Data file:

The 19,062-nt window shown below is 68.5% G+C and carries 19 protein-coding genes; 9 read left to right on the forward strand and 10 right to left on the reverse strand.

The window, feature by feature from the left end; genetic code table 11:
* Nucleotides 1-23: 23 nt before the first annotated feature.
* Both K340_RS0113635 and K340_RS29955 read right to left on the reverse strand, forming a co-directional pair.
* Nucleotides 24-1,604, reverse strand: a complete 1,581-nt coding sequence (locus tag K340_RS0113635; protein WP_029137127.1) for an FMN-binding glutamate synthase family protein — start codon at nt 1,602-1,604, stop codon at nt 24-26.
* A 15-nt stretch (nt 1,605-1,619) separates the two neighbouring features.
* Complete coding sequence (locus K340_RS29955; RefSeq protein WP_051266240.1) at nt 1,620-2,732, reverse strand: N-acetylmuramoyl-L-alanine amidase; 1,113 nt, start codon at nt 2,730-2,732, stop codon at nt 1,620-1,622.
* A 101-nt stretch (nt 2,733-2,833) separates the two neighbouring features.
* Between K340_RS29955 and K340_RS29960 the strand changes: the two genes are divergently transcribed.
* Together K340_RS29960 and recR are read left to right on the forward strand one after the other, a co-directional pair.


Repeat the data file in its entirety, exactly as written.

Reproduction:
The 19,062-nt window shown below is 68.5% G+C and carries 19 protein-coding genes; 9 read left to right on the forward strand and 10 right to left on the reverse strand.

The window, feature by feature from the left end; genetic code table 11:
* Nucleotides 1-23: 23 nt before the first annotated feature.
* Both K340_RS0113635 and K340_RS29955 read right to left on the reverse strand, forming a co-directional pair.
* Nucleotides 24-1,604, reverse strand: a complete 1,581-nt coding sequence (locus tag K340_RS0113635; protein WP_029137127.1) for an FMN-binding glutamate synthase family protein — start codon at nt 1,602-1,604, stop codon at nt 24-26.
* A 15-nt stretch (nt 1,605-1,619) separates the two neighbouring features.
* Complete coding sequence (locus K340_RS29955; RefSeq protein WP_051266240.1) at nt 1,620-2,732, reverse strand: N-acetylmuramoyl-L-alanine amidase; 1,113 nt, start codon at nt 2,730-2,732, stop codon at nt 1,620-1,622.
* A 101-nt stretch (nt 2,733-2,833) separates the two neighbouring features.
* Between K340_RS29955 and K340_RS29960 the strand changes: the two genes are divergently transcribed.
* Together K340_RS29960 and recR are read left to right on the forward strand one after the other, a co-directional pair.